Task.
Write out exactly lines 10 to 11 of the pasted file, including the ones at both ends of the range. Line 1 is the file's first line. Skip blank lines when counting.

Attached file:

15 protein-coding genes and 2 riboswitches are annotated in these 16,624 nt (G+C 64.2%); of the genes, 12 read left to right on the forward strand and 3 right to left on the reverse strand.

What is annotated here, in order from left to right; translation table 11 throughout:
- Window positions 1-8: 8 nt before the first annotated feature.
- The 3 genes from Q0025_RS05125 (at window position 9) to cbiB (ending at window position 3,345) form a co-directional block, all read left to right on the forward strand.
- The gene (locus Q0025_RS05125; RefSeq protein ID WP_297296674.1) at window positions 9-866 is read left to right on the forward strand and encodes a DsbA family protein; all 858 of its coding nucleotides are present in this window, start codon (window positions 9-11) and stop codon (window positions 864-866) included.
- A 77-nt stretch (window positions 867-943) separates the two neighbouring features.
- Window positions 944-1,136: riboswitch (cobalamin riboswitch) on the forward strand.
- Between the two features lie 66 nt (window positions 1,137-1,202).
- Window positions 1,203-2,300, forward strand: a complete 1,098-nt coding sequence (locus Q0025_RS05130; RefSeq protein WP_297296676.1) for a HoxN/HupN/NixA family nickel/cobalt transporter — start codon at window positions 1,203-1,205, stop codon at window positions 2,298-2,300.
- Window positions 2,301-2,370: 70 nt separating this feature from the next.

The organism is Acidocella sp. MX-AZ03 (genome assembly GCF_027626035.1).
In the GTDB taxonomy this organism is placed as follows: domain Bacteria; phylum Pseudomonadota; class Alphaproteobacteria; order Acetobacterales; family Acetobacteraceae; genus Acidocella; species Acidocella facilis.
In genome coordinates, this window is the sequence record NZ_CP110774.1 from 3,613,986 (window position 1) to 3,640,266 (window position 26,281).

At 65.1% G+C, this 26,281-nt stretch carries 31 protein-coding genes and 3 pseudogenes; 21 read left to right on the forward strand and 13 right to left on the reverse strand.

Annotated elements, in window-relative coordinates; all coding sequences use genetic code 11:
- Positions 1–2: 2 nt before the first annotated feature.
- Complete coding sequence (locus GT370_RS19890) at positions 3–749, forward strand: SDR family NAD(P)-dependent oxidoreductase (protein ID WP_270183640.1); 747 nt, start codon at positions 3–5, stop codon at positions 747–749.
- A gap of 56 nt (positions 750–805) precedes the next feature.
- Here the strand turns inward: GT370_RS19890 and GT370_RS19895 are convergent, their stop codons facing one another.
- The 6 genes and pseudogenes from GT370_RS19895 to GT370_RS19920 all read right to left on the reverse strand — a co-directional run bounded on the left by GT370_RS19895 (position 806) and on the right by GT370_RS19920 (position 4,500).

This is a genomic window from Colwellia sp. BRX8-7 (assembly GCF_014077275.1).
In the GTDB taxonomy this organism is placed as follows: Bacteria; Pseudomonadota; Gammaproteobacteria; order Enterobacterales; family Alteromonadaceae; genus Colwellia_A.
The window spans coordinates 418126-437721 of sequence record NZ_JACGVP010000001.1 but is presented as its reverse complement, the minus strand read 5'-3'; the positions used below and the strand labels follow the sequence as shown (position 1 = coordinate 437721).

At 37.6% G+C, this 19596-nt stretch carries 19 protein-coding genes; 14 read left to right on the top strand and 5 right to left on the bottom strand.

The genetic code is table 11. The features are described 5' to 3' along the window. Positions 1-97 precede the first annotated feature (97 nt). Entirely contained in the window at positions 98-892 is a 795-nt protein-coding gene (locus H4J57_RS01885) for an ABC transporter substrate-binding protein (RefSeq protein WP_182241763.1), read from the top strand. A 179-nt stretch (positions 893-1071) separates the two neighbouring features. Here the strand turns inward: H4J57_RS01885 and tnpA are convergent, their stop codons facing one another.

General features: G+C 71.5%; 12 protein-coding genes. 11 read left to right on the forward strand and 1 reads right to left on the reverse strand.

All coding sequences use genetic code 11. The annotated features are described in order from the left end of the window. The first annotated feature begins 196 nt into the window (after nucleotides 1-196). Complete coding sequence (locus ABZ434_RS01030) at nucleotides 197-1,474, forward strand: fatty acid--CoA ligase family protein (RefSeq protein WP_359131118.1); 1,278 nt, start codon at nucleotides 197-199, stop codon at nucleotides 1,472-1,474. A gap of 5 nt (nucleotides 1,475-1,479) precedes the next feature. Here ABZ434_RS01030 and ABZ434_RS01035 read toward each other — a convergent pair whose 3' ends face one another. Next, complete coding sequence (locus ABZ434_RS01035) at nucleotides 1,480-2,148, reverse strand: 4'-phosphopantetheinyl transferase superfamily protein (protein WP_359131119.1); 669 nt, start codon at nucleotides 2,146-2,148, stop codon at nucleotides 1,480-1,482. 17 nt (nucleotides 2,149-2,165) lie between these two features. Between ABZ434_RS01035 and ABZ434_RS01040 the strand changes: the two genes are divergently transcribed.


- Window positions 2,301-2,370: 70 nt separating this feature from the next.

The organism is Acidocella sp. MX-AZ03 (genome assembly GCF_027626035.1).